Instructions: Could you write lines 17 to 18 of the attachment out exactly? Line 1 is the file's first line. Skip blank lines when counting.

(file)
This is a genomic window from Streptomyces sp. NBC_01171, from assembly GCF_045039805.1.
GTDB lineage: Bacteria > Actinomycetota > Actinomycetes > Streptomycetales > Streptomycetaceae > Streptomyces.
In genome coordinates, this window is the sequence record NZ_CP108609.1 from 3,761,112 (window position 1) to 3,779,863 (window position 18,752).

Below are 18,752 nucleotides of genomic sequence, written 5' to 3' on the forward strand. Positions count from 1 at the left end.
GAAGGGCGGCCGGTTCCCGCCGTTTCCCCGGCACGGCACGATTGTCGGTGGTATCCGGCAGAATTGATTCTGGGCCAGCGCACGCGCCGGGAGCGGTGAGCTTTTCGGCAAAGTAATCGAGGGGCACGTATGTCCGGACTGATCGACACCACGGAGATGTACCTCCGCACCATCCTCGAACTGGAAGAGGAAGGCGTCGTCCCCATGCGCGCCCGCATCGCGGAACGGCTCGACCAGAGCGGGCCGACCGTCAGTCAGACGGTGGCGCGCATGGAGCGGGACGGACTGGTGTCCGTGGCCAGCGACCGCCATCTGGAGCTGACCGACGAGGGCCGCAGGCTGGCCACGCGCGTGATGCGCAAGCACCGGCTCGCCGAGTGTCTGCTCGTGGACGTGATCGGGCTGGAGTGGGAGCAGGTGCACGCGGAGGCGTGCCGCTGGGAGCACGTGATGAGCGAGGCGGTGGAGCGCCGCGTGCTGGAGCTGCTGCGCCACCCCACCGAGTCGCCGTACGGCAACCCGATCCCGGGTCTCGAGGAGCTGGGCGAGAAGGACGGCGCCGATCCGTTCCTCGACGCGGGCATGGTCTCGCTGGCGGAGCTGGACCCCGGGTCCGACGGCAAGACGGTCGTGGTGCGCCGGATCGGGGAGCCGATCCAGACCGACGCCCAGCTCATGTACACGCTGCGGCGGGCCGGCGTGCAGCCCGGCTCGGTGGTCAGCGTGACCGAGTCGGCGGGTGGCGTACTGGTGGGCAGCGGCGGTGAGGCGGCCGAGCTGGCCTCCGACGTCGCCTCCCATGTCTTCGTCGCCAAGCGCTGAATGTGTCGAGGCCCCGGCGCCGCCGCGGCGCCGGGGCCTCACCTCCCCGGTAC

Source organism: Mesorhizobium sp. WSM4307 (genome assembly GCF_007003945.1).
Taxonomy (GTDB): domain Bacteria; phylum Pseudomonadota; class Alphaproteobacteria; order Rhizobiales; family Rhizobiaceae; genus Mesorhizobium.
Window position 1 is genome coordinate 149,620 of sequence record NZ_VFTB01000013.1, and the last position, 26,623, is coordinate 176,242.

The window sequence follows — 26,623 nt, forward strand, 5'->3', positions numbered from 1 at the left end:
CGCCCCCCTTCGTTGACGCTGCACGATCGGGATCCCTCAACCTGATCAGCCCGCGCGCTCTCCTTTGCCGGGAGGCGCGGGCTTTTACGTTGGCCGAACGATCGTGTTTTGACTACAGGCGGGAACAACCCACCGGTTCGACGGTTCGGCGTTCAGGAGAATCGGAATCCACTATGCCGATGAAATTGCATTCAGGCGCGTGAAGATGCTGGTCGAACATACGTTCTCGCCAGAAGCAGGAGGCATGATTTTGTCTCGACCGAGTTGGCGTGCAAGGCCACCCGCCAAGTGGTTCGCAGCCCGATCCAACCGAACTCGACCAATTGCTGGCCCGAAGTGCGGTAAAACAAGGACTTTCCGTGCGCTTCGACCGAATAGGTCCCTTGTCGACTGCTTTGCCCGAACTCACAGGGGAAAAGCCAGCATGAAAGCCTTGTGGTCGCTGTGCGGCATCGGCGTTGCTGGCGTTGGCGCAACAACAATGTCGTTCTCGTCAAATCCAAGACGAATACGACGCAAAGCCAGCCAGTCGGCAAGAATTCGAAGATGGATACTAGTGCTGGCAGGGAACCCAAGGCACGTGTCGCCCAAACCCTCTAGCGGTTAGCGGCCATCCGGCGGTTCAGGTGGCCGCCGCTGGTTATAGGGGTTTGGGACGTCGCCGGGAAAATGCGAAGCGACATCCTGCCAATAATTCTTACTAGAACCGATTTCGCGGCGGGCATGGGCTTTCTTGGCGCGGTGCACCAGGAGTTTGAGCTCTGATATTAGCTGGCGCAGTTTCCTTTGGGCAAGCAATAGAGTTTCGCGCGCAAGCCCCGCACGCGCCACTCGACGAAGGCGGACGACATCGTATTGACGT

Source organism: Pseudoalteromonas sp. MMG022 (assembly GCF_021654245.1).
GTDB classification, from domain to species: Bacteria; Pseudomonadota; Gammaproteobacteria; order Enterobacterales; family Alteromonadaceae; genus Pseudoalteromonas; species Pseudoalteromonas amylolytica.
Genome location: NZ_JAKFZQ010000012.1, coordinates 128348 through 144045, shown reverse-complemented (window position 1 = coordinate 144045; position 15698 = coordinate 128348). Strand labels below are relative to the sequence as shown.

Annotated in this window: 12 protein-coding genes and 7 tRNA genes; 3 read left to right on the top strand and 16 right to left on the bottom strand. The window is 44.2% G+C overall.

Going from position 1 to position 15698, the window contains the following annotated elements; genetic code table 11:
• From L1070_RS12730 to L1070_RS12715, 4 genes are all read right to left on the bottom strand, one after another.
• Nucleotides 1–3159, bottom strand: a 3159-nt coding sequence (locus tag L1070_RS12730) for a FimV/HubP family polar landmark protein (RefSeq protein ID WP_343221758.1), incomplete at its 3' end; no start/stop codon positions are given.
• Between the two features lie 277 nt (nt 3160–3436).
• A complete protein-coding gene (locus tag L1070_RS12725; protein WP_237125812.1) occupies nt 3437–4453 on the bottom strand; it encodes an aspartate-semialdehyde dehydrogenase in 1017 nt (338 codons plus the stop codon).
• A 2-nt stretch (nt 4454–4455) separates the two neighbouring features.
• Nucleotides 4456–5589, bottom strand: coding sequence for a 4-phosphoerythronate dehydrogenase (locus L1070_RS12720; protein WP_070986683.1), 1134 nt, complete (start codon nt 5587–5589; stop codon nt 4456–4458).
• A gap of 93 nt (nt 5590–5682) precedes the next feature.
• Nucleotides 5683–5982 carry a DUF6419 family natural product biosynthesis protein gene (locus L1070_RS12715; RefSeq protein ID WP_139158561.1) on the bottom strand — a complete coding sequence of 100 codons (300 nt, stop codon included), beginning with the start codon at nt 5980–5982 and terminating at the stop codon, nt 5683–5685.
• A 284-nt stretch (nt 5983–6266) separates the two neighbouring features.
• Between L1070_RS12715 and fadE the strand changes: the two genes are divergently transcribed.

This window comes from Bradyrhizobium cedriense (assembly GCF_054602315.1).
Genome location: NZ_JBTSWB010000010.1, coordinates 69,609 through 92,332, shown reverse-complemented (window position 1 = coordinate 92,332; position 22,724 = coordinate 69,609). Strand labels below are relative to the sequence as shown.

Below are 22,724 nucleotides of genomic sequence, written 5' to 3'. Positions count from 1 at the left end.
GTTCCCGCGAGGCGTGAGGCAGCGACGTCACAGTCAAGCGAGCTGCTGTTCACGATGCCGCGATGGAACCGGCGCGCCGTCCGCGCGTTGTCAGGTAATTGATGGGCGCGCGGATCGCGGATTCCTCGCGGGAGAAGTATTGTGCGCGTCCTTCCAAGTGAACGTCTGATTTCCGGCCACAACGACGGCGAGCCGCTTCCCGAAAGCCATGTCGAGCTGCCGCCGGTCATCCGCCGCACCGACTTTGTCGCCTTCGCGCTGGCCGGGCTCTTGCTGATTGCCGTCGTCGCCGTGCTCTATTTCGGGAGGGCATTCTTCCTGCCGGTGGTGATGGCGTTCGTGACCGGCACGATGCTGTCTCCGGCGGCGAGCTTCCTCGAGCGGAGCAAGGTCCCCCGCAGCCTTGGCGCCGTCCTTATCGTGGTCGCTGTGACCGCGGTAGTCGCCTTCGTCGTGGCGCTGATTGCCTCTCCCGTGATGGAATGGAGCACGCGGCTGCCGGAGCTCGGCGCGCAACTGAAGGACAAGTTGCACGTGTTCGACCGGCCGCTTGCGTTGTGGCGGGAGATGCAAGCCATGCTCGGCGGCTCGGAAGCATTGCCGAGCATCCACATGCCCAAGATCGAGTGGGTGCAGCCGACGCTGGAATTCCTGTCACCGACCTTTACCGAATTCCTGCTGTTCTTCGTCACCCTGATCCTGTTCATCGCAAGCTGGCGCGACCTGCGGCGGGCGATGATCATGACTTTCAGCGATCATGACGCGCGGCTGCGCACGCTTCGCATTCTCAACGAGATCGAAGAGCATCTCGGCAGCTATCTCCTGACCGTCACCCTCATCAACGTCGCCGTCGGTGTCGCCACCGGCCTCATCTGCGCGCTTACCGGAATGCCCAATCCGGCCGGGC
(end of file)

• Nucleotides 1–3159, bottom strand: a 3159-nt coding sequence (locus tag L1070_RS12730) for a FimV/HubP family polar landmark protein (RefSeq protein ID WP_343221758.1), incomplete at its 3' end; no start/stop codon positions are given.
• Between the two features lie 277 nt (nt 3160–3436).